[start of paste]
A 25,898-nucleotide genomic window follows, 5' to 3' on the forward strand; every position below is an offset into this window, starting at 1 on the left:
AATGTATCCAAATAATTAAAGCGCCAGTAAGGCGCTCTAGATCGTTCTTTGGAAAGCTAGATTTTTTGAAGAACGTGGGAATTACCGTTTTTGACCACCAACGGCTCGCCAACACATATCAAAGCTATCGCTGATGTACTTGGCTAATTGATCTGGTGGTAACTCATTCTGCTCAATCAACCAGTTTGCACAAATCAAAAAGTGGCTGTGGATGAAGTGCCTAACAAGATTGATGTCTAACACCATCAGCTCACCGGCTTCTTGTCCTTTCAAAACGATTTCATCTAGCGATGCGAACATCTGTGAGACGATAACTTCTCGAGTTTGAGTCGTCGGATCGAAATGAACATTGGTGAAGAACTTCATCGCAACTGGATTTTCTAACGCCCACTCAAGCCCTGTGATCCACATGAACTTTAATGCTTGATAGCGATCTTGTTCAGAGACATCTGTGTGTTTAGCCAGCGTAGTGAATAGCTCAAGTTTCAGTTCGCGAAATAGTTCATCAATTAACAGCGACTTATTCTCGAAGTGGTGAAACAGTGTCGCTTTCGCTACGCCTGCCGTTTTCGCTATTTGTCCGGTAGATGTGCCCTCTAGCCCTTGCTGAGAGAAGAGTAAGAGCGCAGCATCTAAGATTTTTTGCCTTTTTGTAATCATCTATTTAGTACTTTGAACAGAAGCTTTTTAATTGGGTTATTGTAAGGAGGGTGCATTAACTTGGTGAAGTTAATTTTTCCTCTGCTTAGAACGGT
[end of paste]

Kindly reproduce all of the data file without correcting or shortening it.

A 25,898-nucleotide genomic window follows, 5' to 3' on the forward strand; every position below is an offset into this window, starting at 1 on the left:
AATGTATCCAAATAATTAAAGCGCCAGTAAGGCGCTCTAGATCGTTCTTTGGAAAGCTAGATTTTTTGAAGAACGTGGGAATTACCGTTTTTGACCACCAACGGCTCGCCAACACATATCAAAGCTATCGCTGATGTACTTGGCTAATTGATCTGGTGGTAACTCATTCTGCTCAATCAACCAGTTTGCACAAATCAAAAAGTGGCTGTGGATGAAGTGCCTAACAAGATTGATGTCTAACACCATCAGCTCACCGGCTTCTTGTCCTTTCAAAACGATTTCATCTAGCGATGCGAACATCTGTGAGACGATAACTTCTCGAGTTTGAGTCGTCGGATCGAAATGAACATTGGTGAAGAACTTCATCGCAACTGGATTTTCTAACGCCCACTCAAGCCCTGTGATCCACATGAACTTTAATGCTTGATAGCGATCTTGTTCAGAGACATCTGTGTGTTTAGCCAGCGTAGTGAATAGCTCAAGTTTCAGTTCGCGAAATAGTTCATCAATTAACAGCGACTTATTCTCGAAGTGGTGAAACAGTGTCGCTTTCGCTACGCCTGCCGTTTTCGCTATTTGTCCGGTAGATGTGCCCTCTAGCCCTTGCTGAGAGAAGAGTAAGAGCGCAGCATCTAAGATTTTTTGCCTTTTTGTAATCATCTATTTAGTACTTTGAACAGAAGCTTTTTAATTGGGTTATTGTAAGGAGGGTGCATTAACTTGGTGAAGTTAATTTTTCCTCTGCTTAGAACGGT